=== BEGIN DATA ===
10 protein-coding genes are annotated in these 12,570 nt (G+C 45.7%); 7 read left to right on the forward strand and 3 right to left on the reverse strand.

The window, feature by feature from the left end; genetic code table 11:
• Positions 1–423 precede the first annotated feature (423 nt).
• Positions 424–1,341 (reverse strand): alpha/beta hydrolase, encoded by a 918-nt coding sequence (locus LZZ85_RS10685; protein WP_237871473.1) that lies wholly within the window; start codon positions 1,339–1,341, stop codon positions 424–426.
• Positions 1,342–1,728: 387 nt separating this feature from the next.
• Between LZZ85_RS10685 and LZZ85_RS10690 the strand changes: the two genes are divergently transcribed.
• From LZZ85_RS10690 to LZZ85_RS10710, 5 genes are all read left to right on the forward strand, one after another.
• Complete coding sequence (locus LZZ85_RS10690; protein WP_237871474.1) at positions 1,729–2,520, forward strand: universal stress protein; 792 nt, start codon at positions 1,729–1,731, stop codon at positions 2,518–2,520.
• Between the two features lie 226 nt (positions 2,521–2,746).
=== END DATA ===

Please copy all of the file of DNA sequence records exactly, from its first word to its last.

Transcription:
10 protein-coding genes are annotated in these 12,570 nt (G+C 45.7%); 7 read left to right on the forward strand and 3 right to left on the reverse strand.

The window, feature by feature from the left end; genetic code table 11:
• Positions 1–423 precede the first annotated feature (423 nt).
• Positions 424–1,341 (reverse strand): alpha/beta hydrolase, encoded by a 918-nt coding sequence (locus LZZ85_RS10685; protein WP_237871473.1) that lies wholly within the window; start codon positions 1,339–1,341, stop codon positions 424–426.
• Positions 1,342–1,728: 387 nt separating this feature from the next.
• Between LZZ85_RS10685 and LZZ85_RS10690 the strand changes: the two genes are divergently transcribed.
• From LZZ85_RS10690 to LZZ85_RS10710, 5 genes are all read left to right on the forward strand, one after another.
• Complete coding sequence (locus LZZ85_RS10690; protein WP_237871474.1) at positions 1,729–2,520, forward strand: universal stress protein; 792 nt, start codon at positions 1,729–1,731, stop codon at positions 2,518–2,520.
• Between the two features lie 226 nt (positions 2,521–2,746).